7. How could other people in my network solve this problem for me?
I’m going to let you in on a little secret. Ready? Here it is. You don’t have to solve all of your problems. There are other people in your network who can solve your problems for you or, at the very least, show you the easiest possible solution.
Struggling to find new leads for your business? Who do you know in your network who would be willing to run an affiliate promotion to help you improve lead flow? Do you have an abysmal closing rate? What sales ninjas do you know who could do the job for you? How can you solve the biggest problems in your business and life without doing any of the heavy
8. If success took me 3x as long as I currently anticipate, would I still do this?
Many entrepreneurs will dive headfirst into a new venture or business idea assuming that success will come easily. It rarely does. If you’re stuck in the ideation phase of your business and want to figure out the best possible idea to run with, ask yourself, “If this took me 3x as long as I currently anticipate, would I still do it?”
Are you so excited and passionate about the mission of your new business that you are willing to stick with the idea for 3-10 years? Or do you dread the thought of spending the next decade in the same industry and are simply hoping for an easy home run?
9. If I could only solve one problem in the next 12 months to create the biggest positive impact in my life and business, what would it be?
When I’m struggling to identify the most important action steps that I can take to improve the quality of my life, I’ll often sit back and ask myself, “If this were the only problem I solved in the next 12 months, would I be happy with the outcome?”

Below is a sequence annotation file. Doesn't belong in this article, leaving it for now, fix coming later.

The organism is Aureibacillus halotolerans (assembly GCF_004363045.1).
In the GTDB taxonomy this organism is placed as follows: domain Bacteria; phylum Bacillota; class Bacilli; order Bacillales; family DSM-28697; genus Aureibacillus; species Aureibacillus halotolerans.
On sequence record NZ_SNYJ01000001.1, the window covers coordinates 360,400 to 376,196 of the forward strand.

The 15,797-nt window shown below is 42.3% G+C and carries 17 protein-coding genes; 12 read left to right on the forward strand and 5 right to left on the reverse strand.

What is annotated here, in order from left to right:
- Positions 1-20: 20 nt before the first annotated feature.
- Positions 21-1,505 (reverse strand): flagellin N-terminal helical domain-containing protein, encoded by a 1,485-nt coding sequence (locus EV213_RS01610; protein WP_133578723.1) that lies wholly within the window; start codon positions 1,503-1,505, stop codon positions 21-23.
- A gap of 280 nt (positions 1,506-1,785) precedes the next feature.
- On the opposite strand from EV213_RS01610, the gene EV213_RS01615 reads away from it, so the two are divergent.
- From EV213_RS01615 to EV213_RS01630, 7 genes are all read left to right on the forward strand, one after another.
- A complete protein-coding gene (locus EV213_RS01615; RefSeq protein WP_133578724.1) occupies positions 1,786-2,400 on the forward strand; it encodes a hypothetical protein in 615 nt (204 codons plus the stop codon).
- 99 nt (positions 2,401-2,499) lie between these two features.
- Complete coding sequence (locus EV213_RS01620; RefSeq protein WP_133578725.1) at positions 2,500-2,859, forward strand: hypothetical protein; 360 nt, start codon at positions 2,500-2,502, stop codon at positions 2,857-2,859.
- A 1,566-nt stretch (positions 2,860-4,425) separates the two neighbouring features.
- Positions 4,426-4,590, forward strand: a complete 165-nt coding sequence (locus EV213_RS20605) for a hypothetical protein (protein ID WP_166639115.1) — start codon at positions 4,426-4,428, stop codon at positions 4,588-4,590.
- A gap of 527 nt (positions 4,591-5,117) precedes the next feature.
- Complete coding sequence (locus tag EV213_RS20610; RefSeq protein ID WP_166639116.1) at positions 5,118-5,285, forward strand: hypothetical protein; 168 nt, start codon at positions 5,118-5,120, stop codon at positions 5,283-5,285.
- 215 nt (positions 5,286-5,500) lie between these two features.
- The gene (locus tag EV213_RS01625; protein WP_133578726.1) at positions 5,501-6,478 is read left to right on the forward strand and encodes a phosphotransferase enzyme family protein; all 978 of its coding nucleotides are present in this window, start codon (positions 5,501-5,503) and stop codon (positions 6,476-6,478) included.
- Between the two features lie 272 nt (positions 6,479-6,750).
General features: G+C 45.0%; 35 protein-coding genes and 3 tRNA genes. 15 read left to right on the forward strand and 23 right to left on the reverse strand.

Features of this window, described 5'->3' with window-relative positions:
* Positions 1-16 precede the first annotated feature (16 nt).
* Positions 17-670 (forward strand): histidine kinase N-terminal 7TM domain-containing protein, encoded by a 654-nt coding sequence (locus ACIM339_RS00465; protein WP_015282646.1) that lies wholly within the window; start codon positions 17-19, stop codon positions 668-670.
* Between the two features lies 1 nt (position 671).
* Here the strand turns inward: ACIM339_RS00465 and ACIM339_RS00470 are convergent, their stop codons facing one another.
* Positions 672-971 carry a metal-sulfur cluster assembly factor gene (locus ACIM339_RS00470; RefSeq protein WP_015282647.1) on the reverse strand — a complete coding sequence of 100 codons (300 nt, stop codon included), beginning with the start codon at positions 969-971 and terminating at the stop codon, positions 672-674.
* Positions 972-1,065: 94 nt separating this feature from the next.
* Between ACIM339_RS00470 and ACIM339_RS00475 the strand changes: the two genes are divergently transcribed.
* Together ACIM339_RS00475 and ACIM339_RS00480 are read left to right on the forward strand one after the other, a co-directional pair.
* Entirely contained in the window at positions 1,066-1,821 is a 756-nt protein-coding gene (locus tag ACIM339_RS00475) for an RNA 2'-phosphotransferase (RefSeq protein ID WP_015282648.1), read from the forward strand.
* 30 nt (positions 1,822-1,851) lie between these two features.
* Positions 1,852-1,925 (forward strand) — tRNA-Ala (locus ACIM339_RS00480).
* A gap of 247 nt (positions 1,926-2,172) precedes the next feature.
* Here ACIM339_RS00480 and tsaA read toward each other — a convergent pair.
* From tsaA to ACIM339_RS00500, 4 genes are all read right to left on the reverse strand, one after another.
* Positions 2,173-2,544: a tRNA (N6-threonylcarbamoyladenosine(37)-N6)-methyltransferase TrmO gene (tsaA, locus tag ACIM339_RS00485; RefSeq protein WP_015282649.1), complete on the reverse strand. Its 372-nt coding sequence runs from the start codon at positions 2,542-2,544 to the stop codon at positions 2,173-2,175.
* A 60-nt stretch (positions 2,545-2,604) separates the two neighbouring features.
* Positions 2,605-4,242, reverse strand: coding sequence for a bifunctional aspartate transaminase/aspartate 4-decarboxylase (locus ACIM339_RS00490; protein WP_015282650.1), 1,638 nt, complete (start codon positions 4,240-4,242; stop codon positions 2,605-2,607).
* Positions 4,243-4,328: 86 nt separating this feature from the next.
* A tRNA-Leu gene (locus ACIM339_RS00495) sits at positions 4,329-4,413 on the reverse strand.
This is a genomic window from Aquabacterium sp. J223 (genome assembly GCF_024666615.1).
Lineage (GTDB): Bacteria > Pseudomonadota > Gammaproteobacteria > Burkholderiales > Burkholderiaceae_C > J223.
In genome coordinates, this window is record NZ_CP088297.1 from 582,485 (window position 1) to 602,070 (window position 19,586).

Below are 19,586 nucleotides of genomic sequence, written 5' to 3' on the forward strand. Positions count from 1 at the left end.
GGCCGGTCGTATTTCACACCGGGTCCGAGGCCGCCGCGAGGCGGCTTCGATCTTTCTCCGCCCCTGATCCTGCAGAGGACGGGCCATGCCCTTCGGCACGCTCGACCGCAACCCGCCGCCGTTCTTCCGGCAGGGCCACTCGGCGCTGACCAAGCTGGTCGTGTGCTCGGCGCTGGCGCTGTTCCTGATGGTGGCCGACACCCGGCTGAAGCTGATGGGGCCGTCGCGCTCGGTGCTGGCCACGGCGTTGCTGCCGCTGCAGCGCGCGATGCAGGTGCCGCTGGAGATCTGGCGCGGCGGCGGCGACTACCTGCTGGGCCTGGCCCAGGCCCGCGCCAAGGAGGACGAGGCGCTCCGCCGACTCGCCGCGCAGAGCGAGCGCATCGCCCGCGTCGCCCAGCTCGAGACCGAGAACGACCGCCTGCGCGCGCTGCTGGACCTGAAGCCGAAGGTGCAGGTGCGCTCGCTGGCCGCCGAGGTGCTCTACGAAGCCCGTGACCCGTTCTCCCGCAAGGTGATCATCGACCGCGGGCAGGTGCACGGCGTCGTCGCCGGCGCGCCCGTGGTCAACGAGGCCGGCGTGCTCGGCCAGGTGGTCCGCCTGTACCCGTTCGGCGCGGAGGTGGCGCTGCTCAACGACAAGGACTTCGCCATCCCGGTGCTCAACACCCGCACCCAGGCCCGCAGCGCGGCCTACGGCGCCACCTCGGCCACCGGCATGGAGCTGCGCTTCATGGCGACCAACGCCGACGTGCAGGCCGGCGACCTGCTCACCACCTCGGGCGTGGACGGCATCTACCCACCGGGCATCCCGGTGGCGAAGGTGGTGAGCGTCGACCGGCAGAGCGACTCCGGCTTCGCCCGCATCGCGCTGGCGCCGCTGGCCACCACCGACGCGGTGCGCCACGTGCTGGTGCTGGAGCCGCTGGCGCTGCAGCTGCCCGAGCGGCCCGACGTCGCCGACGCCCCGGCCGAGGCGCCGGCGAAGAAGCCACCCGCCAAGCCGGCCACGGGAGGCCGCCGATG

All too often we are faced with so many problems (or perceived problems) that we spread ourselves a mile wide and an inch deep. We move millimeters in 20 different directions instead of moving a mile in one.
By asking yourself the question detailed above, you’ll be forced to really consider what’s holding you back from the life you want and what you need to do to fix it. Do you really need to schedule your days more effectively, or do you need to clean up your diet and begin exercising so that you have the energy to adhere to your schedule more closely?
Is another high-ticket client really the answer to your financial struggles? Or would you be better off creating a new stream of residual income that makes you money while you sleep? The more time and thought you give to this question, the better equipped you’ll be to focus on the most important actions that will actually move your life forward and create momentum, not just motion.
In the era of unlimited information, it’s easy to get bogged down in details and minutiae that don’t actually move your life forward. By learning how to ask yourself more empowering questions, you’ll be able to silence the noise around you and focus only on the things that are truly important.
Eliminate information overwhelm and focus on the most important tasks with this millionaire-vetted morning routine.
Sign up now to get our FREE Morning Routine guide—the #1 way to increase productivity, energy, and focus for profitable days. Used by thousands of fitness, business, and finance industry leaders to leapfrog the competition while making time for the people who really matter. Learn more here.